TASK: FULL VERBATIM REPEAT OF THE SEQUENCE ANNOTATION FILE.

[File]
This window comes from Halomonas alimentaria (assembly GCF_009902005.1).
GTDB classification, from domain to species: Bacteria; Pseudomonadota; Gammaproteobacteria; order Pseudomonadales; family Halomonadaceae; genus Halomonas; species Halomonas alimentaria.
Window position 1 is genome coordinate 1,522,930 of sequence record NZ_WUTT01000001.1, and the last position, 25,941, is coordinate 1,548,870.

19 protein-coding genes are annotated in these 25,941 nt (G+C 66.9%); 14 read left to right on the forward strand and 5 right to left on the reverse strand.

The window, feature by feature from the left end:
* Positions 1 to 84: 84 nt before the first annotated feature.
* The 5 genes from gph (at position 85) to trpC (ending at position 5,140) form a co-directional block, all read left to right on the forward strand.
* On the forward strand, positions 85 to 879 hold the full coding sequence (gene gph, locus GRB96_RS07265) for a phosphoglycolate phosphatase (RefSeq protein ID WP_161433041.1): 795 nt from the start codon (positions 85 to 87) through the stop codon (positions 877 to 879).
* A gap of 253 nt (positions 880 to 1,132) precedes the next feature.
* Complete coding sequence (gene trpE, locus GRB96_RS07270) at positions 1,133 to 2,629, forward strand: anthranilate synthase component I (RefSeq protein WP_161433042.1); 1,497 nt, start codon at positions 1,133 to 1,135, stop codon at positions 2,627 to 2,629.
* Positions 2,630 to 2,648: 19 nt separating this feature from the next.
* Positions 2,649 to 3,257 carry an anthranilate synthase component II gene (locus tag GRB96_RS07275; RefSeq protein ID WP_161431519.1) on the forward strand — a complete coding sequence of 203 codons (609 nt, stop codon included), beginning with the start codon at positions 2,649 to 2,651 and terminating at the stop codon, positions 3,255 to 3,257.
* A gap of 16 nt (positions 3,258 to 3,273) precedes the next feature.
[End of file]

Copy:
This window comes from Halomonas alimentaria (assembly GCF_009902005.1).
GTDB classification, from domain to species: Bacteria; Pseudomonadota; Gammaproteobacteria; order Pseudomonadales; family Halomonadaceae; genus Halomonas; species Halomonas alimentaria.
Window position 1 is genome coordinate 1,522,930 of sequence record NZ_WUTT01000001.1, and the last position, 25,941, is coordinate 1,548,870.

19 protein-coding genes are annotated in these 25,941 nt (G+C 66.9%); 14 read left to right on the forward strand and 5 right to left on the reverse strand.

The window, feature by feature from the left end:
* Positions 1 to 84: 84 nt before the first annotated feature.
* The 5 genes from gph (at position 85) to trpC (ending at position 5,140) form a co-directional block, all read left to right on the forward strand.
* On the forward strand, positions 85 to 879 hold the full coding sequence (gene gph, locus GRB96_RS07265) for a phosphoglycolate phosphatase (RefSeq protein ID WP_161433041.1): 795 nt from the start codon (positions 85 to 87) through the stop codon (positions 877 to 879).
* A gap of 253 nt (positions 880 to 1,132) precedes the next feature.
* Complete coding sequence (gene trpE, locus GRB96_RS07270) at positions 1,133 to 2,629, forward strand: anthranilate synthase component I (RefSeq protein WP_161433042.1); 1,497 nt, start codon at positions 1,133 to 1,135, stop codon at positions 2,627 to 2,629.
* Positions 2,630 to 2,648: 19 nt separating this feature from the next.
* Positions 2,649 to 3,257 carry an anthranilate synthase component II gene (locus tag GRB96_RS07275; RefSeq protein ID WP_161431519.1) on the forward strand — a complete coding sequence of 203 codons (609 nt, stop codon included), beginning with the start codon at positions 2,649 to 2,651 and terminating at the stop codon, positions 3,255 to 3,257.
* A gap of 16 nt (positions 3,258 to 3,273) precedes the next feature.